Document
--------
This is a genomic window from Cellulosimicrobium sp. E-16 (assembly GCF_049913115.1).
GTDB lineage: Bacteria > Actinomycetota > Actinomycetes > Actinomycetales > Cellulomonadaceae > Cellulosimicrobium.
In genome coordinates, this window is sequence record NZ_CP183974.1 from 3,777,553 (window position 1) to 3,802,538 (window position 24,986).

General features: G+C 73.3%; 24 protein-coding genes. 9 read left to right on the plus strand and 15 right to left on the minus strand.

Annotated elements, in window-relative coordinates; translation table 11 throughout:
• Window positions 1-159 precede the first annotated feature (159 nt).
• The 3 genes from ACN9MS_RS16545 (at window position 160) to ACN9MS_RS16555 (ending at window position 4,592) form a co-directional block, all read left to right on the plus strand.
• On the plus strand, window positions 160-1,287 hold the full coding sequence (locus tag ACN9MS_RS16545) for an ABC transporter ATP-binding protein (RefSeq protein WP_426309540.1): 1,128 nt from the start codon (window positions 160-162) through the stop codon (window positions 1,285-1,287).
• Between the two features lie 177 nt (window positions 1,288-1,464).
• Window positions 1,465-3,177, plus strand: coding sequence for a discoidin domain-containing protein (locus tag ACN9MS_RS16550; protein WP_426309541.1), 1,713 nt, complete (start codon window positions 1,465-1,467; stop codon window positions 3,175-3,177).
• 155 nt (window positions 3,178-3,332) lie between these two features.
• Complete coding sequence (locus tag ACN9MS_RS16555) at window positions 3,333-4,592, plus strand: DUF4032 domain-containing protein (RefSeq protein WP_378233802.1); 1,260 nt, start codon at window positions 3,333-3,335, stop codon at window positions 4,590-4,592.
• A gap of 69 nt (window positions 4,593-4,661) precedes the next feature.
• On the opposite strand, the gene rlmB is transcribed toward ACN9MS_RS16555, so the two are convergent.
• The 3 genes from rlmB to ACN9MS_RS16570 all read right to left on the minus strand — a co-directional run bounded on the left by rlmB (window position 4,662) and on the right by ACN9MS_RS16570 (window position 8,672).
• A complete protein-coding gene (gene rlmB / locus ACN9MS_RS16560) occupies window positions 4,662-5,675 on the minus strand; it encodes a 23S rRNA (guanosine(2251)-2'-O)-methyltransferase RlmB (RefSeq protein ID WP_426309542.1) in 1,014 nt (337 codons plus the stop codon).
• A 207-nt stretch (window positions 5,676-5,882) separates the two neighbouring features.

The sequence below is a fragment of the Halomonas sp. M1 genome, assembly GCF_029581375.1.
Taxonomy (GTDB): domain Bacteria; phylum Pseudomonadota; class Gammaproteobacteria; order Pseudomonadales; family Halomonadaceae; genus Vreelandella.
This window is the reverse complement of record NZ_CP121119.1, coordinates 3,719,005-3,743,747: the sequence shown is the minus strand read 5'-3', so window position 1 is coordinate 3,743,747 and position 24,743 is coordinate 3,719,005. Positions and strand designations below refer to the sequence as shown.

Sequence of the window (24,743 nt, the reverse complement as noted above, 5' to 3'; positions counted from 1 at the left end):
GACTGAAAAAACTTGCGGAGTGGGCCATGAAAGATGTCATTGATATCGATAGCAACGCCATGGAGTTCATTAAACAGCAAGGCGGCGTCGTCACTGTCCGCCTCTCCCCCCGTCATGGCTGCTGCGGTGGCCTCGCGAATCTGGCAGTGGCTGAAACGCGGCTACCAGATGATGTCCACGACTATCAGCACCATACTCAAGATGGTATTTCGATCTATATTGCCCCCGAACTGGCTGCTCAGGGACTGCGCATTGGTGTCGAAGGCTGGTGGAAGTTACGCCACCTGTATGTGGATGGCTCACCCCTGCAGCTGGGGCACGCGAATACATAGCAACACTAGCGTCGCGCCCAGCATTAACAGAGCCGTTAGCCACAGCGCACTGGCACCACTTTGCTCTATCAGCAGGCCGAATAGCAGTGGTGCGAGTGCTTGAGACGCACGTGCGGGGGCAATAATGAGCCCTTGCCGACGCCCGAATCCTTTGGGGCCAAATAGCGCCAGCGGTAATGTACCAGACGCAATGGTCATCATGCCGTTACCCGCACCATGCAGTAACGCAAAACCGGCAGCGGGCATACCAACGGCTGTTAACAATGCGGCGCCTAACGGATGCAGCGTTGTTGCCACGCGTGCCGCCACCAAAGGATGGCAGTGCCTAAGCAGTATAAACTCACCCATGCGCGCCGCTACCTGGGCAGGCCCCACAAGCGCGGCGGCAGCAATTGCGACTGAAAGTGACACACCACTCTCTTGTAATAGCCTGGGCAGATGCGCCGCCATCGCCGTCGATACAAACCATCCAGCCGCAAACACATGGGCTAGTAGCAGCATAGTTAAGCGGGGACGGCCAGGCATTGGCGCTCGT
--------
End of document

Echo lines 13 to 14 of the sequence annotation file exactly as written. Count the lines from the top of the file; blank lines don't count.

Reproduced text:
• A gap of 69 nt (window positions 4,593-4,661) precedes the next feature.
• On the opposite strand, the gene rlmB is transcribed toward ACN9MS_RS16555, so the two are convergent.